Teens know to limit personal info online
As someone who's part of the last generation that wasn't connected throughout my childhood via blogs and social networking sites, I've often wondered how today's kids will navigate their lives as adults with so much personal information accessible to anyone with Internet access. Will this private information they've made available come back to haunt them later in life?
However, a recent study suggests that we shouldn't worry. Most teens seem to be fully aware of these consequences, and are subsequently guarding their privacy. While it's common for kids to post a real first name along with a photo, the majority refrain from including their full names, and many don't allow access to online profiles without a password.
In fact, only 45% of teens who spend time online don't have a profile at all, and of those who do, only half are actively seeking to meet new people.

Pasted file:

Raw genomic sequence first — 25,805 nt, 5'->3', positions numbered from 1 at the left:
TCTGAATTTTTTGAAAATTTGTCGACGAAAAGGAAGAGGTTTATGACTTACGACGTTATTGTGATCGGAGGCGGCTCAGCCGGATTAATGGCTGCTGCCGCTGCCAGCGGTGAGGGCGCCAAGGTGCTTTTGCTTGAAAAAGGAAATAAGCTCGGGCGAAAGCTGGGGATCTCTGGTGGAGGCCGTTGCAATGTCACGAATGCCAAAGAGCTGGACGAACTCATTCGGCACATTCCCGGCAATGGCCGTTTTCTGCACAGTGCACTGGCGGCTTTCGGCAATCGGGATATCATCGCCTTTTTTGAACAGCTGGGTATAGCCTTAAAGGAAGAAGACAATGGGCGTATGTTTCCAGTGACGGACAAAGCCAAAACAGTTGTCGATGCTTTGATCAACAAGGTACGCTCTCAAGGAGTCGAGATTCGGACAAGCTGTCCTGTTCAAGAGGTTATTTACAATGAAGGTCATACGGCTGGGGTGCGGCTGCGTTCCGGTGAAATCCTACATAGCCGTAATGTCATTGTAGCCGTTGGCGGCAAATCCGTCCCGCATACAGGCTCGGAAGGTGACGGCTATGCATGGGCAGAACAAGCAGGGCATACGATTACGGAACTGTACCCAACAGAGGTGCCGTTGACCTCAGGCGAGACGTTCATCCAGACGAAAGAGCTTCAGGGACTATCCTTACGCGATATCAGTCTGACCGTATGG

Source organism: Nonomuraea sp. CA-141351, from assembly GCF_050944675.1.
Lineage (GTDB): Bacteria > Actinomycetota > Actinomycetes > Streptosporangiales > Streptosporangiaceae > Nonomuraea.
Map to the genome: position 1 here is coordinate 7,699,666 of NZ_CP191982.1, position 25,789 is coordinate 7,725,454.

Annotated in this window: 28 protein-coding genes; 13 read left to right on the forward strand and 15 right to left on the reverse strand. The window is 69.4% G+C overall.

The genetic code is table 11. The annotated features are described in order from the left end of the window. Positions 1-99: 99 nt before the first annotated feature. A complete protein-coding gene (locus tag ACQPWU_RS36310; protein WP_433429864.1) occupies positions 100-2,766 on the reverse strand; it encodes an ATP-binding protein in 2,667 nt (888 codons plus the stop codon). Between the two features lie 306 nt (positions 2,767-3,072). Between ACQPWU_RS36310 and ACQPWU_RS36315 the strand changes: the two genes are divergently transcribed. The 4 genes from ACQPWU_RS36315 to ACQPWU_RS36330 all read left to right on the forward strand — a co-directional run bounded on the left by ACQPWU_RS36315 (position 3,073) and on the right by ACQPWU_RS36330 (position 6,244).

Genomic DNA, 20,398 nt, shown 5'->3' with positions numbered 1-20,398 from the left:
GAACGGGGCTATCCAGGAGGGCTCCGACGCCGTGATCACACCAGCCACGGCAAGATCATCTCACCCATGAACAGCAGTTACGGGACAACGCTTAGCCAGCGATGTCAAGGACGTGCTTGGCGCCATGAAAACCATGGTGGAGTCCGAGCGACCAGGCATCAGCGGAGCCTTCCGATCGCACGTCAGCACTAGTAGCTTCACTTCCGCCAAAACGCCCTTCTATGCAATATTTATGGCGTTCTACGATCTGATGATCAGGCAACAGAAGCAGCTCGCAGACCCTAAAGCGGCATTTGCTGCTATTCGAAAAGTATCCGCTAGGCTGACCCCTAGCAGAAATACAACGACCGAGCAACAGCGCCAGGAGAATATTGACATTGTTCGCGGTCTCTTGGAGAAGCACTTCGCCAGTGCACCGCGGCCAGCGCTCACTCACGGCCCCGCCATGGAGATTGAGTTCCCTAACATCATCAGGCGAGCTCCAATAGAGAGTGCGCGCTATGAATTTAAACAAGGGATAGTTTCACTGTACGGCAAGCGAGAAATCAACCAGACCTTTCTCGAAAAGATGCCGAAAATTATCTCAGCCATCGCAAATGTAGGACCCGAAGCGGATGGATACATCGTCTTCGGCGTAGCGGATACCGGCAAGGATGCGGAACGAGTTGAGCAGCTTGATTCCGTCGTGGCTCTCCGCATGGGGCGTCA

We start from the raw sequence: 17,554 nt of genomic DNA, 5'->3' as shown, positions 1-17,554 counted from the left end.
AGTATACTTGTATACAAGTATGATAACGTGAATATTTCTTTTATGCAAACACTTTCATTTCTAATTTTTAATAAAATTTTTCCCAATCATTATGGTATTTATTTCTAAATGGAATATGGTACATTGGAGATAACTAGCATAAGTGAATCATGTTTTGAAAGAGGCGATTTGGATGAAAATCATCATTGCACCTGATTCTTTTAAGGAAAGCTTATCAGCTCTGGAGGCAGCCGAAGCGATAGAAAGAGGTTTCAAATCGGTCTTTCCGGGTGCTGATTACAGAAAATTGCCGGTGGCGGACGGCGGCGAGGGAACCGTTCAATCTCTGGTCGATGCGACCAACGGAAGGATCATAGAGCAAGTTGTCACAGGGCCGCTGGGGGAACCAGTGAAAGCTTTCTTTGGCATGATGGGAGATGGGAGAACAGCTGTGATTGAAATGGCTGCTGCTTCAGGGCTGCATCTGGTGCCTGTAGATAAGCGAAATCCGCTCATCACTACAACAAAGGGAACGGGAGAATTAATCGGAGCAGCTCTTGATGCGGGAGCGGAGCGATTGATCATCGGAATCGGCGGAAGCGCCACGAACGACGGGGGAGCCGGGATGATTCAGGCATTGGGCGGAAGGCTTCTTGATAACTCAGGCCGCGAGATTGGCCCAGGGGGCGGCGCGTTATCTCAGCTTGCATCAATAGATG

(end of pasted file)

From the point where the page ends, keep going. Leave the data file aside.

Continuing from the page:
I know it's a hot button issue -- especially amidst stories of kids getting lured by predators they've met online. Fortunately, it appears kids who've grown up with access to this kind of technology also have an understanding of how to use it without getting hurt.
Ask Us Anything About Parenting
- Justin Bieber - Baby ft. Ludacris by JustinBieberVEVO 3 years ago 859,231,811 views
- What is the fee for filing to run for office? There is no filing fee for U.S. Presidential candidates or people running as write-in candidates
- LAW SCHOOL OR COPYCAT would'nt it be a difficult profession ( lawyer)if anyone could use your court case defense as plaintiff or defendant